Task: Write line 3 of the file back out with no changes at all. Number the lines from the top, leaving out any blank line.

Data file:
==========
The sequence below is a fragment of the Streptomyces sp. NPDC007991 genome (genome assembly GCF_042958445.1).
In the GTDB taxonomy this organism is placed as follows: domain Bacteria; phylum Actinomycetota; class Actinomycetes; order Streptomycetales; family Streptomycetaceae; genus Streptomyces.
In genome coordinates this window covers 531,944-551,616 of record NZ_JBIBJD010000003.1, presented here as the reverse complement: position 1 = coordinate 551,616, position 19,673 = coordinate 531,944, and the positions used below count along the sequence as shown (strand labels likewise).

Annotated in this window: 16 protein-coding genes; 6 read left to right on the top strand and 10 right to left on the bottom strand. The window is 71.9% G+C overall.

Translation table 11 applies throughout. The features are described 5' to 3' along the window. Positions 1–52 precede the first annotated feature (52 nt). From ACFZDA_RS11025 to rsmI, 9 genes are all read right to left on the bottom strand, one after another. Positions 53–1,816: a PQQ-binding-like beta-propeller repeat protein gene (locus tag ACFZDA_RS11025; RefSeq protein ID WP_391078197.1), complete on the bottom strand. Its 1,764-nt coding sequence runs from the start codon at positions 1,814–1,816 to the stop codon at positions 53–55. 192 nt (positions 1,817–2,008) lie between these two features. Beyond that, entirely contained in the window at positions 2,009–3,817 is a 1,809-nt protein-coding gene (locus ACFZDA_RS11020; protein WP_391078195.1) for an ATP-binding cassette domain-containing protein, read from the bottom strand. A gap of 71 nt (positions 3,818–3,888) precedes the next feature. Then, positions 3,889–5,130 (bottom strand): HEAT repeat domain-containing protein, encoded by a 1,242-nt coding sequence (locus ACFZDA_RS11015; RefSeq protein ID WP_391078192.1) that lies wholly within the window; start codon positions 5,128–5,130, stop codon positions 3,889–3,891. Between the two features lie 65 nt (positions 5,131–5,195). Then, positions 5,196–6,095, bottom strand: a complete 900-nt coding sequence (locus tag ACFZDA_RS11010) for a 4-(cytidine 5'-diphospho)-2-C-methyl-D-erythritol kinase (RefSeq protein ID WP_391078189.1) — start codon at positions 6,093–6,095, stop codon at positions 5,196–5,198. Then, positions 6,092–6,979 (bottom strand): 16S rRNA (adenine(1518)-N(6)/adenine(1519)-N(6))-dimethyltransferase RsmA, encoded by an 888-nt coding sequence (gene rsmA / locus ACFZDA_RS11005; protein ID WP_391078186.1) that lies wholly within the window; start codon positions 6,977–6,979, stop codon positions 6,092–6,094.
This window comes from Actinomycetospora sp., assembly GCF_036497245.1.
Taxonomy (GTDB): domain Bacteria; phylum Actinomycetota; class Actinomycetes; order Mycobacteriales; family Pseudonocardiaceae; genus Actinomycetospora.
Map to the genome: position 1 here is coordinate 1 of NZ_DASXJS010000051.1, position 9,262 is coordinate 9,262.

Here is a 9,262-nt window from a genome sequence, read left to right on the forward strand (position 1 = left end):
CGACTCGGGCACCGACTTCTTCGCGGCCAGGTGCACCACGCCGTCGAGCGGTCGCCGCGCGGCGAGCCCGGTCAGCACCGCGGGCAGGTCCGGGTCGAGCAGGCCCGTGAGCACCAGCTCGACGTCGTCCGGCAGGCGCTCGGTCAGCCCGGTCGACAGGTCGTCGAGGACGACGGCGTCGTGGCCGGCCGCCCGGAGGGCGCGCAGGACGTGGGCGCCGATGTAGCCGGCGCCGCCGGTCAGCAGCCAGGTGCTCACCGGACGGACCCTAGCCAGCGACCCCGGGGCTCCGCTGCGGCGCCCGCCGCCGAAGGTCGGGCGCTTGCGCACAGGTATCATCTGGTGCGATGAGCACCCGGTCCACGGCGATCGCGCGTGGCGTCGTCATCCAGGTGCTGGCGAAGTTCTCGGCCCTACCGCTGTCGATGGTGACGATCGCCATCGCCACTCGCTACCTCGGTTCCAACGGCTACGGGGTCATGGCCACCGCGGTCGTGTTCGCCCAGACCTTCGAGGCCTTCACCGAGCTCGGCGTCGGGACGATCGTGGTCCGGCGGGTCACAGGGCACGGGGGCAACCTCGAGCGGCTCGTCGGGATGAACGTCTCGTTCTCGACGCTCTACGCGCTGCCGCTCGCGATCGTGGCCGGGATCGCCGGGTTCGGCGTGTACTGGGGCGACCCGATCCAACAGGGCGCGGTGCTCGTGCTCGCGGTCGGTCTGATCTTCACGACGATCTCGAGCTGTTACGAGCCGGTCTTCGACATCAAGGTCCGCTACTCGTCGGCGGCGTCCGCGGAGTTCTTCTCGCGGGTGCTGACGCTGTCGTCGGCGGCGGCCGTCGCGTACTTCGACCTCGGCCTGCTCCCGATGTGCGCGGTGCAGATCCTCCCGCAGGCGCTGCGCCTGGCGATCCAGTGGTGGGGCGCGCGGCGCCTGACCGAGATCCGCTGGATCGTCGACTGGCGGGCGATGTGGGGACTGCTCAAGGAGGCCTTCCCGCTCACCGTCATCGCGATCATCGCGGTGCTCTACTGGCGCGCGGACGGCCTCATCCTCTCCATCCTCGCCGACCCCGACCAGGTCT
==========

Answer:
In genome coordinates this window covers 531,944-551,616 of record NZ_JBIBJD010000003.1, presented here as the reverse complement: position 1 = coordinate 551,616, position 19,673 = coordinate 531,944, and the positions used below count along the sequence as shown (strand labels likewise).